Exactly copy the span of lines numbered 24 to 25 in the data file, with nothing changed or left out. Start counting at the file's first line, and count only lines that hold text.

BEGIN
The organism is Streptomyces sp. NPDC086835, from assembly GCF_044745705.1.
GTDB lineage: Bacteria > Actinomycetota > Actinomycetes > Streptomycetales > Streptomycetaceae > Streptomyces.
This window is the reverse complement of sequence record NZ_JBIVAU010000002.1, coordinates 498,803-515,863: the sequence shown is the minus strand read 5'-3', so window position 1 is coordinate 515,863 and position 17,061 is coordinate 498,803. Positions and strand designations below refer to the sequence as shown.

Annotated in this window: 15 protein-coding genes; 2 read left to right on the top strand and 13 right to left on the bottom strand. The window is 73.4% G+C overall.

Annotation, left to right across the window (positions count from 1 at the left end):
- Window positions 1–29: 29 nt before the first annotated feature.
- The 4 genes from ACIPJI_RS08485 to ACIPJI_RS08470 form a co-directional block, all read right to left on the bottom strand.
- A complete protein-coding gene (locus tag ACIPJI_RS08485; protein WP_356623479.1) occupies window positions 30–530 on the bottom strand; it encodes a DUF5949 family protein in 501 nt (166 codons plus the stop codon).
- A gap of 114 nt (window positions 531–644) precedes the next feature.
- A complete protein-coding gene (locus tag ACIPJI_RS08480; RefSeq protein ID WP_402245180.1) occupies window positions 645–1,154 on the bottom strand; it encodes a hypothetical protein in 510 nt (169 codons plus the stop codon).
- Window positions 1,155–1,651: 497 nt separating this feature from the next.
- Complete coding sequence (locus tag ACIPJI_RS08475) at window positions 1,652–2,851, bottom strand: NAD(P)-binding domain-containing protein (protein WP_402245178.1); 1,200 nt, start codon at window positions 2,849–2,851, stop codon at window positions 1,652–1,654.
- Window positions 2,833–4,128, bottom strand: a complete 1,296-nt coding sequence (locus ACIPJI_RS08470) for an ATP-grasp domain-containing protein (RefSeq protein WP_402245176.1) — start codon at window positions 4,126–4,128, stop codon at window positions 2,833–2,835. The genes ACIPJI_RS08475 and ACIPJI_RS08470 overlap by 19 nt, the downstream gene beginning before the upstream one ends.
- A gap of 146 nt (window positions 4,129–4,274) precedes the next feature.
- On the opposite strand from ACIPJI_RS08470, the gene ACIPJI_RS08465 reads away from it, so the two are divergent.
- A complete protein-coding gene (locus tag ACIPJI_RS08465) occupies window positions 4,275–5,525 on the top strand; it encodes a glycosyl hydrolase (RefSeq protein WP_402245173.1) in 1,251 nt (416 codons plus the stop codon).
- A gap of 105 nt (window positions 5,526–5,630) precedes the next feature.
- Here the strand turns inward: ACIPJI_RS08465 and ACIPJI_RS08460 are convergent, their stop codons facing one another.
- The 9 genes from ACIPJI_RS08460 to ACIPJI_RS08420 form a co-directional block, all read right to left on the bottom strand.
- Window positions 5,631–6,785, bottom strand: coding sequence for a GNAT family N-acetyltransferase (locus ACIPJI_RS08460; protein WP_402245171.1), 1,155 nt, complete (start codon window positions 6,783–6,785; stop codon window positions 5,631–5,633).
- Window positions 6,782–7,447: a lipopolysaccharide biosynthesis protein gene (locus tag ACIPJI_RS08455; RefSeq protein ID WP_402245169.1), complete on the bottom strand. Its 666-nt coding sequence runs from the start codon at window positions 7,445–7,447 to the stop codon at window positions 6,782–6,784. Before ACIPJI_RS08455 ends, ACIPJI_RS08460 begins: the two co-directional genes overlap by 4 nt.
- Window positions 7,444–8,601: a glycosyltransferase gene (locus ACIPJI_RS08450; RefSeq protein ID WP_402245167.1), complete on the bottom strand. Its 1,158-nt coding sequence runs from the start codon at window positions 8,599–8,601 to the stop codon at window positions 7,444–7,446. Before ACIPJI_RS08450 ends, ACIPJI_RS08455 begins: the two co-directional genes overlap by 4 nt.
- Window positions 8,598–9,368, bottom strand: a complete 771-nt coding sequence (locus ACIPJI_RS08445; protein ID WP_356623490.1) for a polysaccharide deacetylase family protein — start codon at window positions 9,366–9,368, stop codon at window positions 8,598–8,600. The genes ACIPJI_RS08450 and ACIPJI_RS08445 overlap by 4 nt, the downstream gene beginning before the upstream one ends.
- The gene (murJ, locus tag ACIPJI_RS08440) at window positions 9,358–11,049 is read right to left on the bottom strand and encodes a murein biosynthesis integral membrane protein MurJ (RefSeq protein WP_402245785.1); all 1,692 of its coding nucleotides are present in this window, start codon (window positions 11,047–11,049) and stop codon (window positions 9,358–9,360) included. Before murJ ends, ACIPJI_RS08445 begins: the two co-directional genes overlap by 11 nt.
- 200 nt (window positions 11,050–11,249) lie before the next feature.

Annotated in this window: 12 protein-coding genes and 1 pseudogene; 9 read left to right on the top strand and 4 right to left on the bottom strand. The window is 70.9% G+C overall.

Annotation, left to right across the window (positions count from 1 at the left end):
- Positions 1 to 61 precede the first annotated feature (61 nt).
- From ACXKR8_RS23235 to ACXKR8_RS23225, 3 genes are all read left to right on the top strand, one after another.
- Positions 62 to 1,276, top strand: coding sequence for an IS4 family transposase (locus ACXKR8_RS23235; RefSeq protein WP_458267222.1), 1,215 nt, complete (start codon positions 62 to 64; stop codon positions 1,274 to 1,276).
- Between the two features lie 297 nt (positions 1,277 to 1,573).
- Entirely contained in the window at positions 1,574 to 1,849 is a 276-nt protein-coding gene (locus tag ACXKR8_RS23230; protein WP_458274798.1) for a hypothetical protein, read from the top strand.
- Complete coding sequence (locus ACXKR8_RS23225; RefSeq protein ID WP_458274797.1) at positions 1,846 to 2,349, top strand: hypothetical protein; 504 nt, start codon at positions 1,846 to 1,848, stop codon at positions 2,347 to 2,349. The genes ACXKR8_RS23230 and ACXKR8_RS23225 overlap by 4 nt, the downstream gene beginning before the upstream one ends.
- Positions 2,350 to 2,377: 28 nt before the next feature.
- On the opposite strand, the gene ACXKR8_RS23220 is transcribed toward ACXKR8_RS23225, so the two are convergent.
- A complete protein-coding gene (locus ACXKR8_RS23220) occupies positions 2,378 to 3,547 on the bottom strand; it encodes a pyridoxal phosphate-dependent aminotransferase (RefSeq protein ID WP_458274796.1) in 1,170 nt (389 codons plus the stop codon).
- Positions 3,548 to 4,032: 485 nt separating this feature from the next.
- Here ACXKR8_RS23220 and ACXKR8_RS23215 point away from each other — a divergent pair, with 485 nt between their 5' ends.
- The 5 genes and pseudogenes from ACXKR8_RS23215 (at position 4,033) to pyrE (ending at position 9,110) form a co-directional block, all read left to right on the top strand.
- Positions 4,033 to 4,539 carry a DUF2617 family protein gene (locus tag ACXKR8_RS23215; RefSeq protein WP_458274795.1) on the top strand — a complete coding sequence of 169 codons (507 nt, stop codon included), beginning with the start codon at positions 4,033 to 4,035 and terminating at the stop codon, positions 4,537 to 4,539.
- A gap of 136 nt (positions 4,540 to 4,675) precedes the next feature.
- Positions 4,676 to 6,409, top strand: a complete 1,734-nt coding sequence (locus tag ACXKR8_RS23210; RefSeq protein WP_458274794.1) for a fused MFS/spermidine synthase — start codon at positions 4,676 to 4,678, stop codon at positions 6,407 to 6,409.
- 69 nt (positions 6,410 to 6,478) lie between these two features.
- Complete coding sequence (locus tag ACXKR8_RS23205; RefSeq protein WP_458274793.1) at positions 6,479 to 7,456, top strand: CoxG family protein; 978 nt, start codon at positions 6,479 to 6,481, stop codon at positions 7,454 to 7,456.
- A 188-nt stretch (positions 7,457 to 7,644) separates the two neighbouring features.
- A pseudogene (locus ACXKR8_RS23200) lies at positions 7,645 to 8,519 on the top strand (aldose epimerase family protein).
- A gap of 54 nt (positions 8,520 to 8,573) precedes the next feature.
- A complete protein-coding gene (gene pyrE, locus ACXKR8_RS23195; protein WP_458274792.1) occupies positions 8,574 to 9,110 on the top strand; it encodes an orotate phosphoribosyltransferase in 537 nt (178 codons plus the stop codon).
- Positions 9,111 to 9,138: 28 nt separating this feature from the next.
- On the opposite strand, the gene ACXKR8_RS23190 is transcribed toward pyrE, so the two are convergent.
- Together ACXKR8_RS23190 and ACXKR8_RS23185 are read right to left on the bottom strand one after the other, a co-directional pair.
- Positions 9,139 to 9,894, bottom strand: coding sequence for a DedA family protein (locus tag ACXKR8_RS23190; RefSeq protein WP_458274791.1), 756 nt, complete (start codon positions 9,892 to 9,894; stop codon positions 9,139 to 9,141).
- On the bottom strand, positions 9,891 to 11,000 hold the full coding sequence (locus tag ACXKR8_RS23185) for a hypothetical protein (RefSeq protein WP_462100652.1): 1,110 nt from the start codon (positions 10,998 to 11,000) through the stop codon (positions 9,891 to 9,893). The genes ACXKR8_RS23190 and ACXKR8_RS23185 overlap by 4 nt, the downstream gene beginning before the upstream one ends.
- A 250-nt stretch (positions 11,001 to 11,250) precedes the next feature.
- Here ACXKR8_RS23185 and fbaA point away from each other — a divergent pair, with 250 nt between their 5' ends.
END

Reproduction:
- The gene (murJ, locus tag ACIPJI_RS08440) at window positions 9,358–11,049 is read right to left on the bottom strand and encodes a murein biosynthesis integral membrane protein MurJ (RefSeq protein WP_402245785.1); all 1,692 of its coding nucleotides are present in this window, start codon (window positions 11,047–11,049) and stop codon (window positions 9,358–9,360) included. Before murJ ends, ACIPJI_RS08445 begins: the two co-directional genes overlap by 11 nt.
- 200 nt (window positions 11,050–11,249) lie before the next feature.